The Atlanta Journal-Constitution recently featured a story highlighting local efforts to end veteran homelessness, and the part that plays in our nation's goal to end veteran homelessness by the end of 2015. Each veteran success story across the nation, and the organizations and people who help make them happen, is a part of the puzzle. NCHV Executive Director Baylee Crone was also invited to write an op-ed to accompany the story (see full text below). Read the article here.
Ending homelessness among our veterans
By Baylee Crone
We began 2015 with news that New Orleans has ended veteran homelessness. In Phoenix and Salt Lake City, chronic veteran homelessness reached zero in 2014. Across the country, local organizations are working closely to offer veterans a hand up out of homelessness.
At the National Coalition for Homeless Veterans, we are often asked what these results mean, what comes next for communities like yours, and what you can do to create change.
The coalition is the only national organization devoted exclusively to ending veteran homelessness. Ensuring that every veteran in crisis has a place to turn is part of our mission, carried out by 2,100-plus community organizations across the country. To us and the organizations we represent, New Orleans, Phoenix and Salt Lake City are impressive accomplishments with lessons that can be mirrored across the country.
In 2014, an annual count of homeless persons revealed 49,933 homeless veterans on a single night in January. This number represents a 33-percent decrease and incredible progress since President Barack Obama declared the problem a national priority in 2009. The Department of Veterans Affairs’ Five-Year Plan to End Veteran Homelessness, launched in 2010, changed the issue from a noble cause to a pending reality. We no longer ask if it can happen; we ask when?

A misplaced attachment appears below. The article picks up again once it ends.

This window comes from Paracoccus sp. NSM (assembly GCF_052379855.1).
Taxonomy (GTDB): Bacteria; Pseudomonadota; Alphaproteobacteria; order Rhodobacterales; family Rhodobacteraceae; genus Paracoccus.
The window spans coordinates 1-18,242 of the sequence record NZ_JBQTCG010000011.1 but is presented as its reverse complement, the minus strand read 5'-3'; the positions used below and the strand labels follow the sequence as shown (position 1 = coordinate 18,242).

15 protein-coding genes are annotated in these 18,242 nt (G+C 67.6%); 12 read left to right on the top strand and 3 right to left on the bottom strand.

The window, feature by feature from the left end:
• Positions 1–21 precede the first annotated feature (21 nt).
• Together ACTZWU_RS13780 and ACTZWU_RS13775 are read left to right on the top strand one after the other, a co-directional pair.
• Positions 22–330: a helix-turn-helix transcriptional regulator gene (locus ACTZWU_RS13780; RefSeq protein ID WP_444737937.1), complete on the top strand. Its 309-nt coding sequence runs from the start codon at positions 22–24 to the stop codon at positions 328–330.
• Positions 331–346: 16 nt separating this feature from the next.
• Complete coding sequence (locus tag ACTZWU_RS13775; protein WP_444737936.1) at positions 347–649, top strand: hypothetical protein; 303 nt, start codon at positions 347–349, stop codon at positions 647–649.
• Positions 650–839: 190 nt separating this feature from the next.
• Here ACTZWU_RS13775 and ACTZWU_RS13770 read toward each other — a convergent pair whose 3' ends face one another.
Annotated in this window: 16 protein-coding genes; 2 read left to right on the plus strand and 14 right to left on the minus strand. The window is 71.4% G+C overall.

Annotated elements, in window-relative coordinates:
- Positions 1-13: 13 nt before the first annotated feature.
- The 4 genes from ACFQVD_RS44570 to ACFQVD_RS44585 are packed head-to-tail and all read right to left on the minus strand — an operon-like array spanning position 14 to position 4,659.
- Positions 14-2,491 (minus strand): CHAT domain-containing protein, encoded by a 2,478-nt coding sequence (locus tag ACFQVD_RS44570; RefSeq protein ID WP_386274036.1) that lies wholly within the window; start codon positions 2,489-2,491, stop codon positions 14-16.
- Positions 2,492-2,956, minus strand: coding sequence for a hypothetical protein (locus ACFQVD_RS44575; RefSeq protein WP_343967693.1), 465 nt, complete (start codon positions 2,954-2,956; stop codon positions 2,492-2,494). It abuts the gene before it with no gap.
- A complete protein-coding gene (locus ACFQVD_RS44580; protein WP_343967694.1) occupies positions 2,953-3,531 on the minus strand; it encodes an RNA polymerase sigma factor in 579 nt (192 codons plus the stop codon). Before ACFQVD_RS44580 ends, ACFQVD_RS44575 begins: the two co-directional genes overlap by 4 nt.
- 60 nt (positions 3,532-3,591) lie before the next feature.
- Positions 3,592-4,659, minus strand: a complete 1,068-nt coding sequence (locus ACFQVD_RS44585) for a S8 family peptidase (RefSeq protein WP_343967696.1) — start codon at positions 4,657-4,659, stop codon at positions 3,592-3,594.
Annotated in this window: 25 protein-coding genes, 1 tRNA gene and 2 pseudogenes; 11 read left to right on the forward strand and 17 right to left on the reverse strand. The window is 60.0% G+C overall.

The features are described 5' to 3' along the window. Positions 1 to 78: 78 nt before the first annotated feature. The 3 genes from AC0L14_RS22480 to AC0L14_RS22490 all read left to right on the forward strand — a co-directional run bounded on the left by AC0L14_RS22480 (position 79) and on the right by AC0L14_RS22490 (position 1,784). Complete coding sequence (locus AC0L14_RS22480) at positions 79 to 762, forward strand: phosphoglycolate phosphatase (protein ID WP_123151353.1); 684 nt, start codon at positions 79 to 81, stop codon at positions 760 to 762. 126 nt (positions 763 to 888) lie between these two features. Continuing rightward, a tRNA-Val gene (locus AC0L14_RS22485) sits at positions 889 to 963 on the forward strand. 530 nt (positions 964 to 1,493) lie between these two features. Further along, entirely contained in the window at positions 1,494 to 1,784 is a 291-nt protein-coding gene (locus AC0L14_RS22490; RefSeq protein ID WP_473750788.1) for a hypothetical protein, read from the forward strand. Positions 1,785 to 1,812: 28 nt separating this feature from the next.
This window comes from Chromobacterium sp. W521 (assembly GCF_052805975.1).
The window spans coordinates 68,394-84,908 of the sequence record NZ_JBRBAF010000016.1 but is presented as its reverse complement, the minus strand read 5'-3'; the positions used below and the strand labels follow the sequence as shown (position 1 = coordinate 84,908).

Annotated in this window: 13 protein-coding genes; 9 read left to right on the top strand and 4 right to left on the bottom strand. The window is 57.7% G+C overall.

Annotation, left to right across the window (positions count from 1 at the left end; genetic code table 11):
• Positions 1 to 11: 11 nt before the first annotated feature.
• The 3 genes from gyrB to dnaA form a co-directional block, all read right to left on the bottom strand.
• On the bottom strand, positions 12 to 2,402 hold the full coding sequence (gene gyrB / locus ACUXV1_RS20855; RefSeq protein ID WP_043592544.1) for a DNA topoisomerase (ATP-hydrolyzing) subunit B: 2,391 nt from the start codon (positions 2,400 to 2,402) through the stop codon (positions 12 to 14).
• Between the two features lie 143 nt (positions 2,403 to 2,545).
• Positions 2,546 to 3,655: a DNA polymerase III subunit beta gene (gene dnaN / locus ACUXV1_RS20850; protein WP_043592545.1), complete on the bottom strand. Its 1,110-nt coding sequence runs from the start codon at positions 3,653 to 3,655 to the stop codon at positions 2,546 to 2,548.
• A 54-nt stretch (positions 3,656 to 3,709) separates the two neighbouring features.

Federal agencies within the U.S. Interagency Council on Homelessness provide complementary programs to meet each veteran’s needs. Different programs provide housing, employment and training, and temporary financial assistance. These programs are implemented by local government partners and community agencies.
Community agencies are on the front lines, helping veterans in crisis fit the pieces of their puzzle back together. At the local level, providers offer a safety net and a hand up to self-sufficiency and independence. They are fostering empowerment, halting cycles of abuse, and educating and protecting. We are proud to represent and recognize these unsung heroes.Other major partners have stepped in to do their part. In June 2014, First Lady Michelle Obama announced the Mayors Challenge to End Veteran Homelessness as a call to action for local leaders. The aim is to make a priority of ending veteran homelessness by the end of 2015, and to apply the VA Five-Year Plan at the local level. New Orleans, Phoenix and Salt Lake City are examples of the success a community can have with a coordinated citywide effort and clear goals involving partners.
Your community is doing its part. From 2013 to 2014, veteran homelessness dropped from 1,805 to 1,443 in Georgia. Mayor Kasim Reed made it an Atlanta priority in 2012, and the city has taken several successful steps since then. Other signers of the Mayors Challenge include Ball Ground, Waleska and DeKalb and Fulton counties.
More needs to be done. We are working to make sure no veteran sleeps on our nation’s streets, and we ask you to do your part to ensure veterans in your community have a safe, stable place to call home.
Learn more about the national campaign to end veteran homelessness at www.nchv.org.